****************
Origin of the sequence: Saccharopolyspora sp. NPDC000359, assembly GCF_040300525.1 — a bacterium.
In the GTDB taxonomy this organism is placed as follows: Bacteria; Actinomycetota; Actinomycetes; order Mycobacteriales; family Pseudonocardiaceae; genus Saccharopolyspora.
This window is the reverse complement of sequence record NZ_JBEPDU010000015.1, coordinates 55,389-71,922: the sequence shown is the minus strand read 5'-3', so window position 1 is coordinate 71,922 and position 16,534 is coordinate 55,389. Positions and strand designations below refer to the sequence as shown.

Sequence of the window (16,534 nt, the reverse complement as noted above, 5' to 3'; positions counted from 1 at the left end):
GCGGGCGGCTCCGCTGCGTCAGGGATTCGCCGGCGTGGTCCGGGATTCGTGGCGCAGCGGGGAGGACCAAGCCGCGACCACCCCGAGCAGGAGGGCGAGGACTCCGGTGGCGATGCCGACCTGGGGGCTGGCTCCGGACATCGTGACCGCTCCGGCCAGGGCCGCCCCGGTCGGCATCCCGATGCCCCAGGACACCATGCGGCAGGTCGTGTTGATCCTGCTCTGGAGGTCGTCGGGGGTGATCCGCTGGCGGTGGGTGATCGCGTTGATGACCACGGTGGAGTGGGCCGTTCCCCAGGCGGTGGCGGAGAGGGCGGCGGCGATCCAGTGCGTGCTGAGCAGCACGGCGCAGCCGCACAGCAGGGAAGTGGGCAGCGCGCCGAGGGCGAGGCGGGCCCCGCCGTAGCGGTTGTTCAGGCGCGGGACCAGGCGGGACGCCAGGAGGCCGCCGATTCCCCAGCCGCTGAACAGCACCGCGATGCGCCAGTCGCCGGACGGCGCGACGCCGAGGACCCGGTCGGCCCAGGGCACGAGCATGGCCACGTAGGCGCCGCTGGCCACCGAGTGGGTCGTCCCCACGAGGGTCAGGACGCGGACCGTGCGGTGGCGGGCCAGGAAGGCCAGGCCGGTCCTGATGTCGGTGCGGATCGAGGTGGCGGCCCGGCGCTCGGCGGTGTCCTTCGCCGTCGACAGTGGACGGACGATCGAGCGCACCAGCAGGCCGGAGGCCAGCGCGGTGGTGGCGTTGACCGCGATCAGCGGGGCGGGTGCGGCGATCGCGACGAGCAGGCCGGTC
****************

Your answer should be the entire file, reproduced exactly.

Origin of the sequence: Saccharopolyspora sp. NPDC000359, assembly GCF_040300525.1 — a bacterium.
In the GTDB taxonomy this organism is placed as follows: Bacteria; Actinomycetota; Actinomycetes; order Mycobacteriales; family Pseudonocardiaceae; genus Saccharopolyspora.
This window is the reverse complement of sequence record NZ_JBEPDU010000015.1, coordinates 55,389-71,922: the sequence shown is the minus strand read 5'-3', so window position 1 is coordinate 71,922 and position 16,534 is coordinate 55,389. Positions and strand designations below refer to the sequence as shown.

Sequence of the window (16,534 nt, the reverse complement as noted above, 5' to 3'; positions counted from 1 at the left end):
GCGGGCGGCTCCGCTGCGTCAGGGATTCGCCGGCGTGGTCCGGGATTCGTGGCGCAGCGGGGAGGACCAAGCCGCGACCACCCCGAGCAGGAGGGCGAGGACTCCGGTGGCGATGCCGACCTGGGGGCTGGCTCCGGACATCGTGACCGCTCCGGCCAGGGCCGCCCCGGTCGGCATCCCGATGCCCCAGGACACCATGCGGCAGGTCGTGTTGATCCTGCTCTGGAGGTCGTCGGGGGTGATCCGCTGGCGGTGGGTGATCGCGTTGATGACCACGGTGGAGTGGGCCGTTCCCCAGGCGGTGGCGGAGAGGGCGGCGGCGATCCAGTGCGTGCTGAGCAGCACGGCGCAGCCGCACAGCAGGGAAGTGGGCAGCGCGCCGAGGGCGAGGCGGGCCCCGCCGTAGCGGTTGTTCAGGCGCGGGACCAGGCGGGACGCCAGGAGGCCGCCGATTCCCCAGCCGCTGAACAGCACCGCGATGCGCCAGTCGCCGGACGGCGCGACGCCGAGGACCCGGTCGGCCCAGGGCACGAGCATGGCCACGTAGGCGCCGCTGGCCACCGAGTGGGTCGTCCCCACGAGGGTCAGGACGCGGACCGTGCGGTGGCGGGCCAGGAAGGCCAGGCCGGTCCTGATGTCGGTGCGGATCGAGGTGGCGGCCCGGCGCTCGGCGGTGTCCTTCGCCGTCGACAGTGGACGGACGATCGAGCGCACCAGCAGGCCGGAGGCCAGCGCGGTGGTGGCGTTGACCGCGATCAGCGGGGCGGGTGCGGCGATCGCGACGAGCAGGCCGGTC